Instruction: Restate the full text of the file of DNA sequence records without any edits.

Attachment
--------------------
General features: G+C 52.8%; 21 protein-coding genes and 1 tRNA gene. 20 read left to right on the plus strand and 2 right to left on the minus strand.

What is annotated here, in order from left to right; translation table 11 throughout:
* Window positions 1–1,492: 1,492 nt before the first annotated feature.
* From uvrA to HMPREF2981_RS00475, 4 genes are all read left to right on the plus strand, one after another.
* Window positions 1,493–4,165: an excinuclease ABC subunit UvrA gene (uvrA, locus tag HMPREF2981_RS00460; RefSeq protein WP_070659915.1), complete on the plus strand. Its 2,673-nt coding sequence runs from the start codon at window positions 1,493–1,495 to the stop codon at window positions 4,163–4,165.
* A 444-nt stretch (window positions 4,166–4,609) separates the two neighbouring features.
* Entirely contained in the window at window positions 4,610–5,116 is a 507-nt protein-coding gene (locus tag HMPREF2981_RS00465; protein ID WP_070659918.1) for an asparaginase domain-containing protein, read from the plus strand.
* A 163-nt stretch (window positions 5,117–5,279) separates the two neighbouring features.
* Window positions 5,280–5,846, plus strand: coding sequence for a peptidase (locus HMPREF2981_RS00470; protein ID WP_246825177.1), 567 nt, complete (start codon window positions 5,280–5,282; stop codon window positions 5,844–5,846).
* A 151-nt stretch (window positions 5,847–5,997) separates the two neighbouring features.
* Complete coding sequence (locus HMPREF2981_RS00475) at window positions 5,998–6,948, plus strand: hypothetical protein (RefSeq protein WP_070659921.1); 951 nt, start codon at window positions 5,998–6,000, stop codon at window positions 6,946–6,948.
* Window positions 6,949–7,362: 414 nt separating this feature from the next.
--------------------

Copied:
General features: G+C 52.8%; 21 protein-coding genes and 1 tRNA gene. 20 read left to right on the plus strand and 2 right to left on the minus strand.

What is annotated here, in order from left to right; translation table 11 throughout:
* Window positions 1–1,492: 1,492 nt before the first annotated feature.
* From uvrA to HMPREF2981_RS00475, 4 genes are all read left to right on the plus strand, one after another.
* Window positions 1,493–4,165: an excinuclease ABC subunit UvrA gene (uvrA, locus tag HMPREF2981_RS00460; RefSeq protein WP_070659915.1), complete on the plus strand. Its 2,673-nt coding sequence runs from the start codon at window positions 1,493–1,495 to the stop codon at window positions 4,163–4,165.
* A 444-nt stretch (window positions 4,166–4,609) separates the two neighbouring features.
* Entirely contained in the window at window positions 4,610–5,116 is a 507-nt protein-coding gene (locus tag HMPREF2981_RS00465; protein ID WP_070659918.1) for an asparaginase domain-containing protein, read from the plus strand.
* A 163-nt stretch (window positions 5,117–5,279) separates the two neighbouring features.
* Window positions 5,280–5,846, plus strand: coding sequence for a peptidase (locus HMPREF2981_RS00470; protein ID WP_246825177.1), 567 nt, complete (start codon window positions 5,280–5,282; stop codon window positions 5,844–5,846).
* A 151-nt stretch (window positions 5,847–5,997) separates the two neighbouring features.
* Complete coding sequence (locus HMPREF2981_RS00475) at window positions 5,998–6,948, plus strand: hypothetical protein (RefSeq protein WP_070659921.1); 951 nt, start codon at window positions 5,998–6,000, stop codon at window positions 6,946–6,948.
* Window positions 6,949–7,362: 414 nt separating this feature from the next.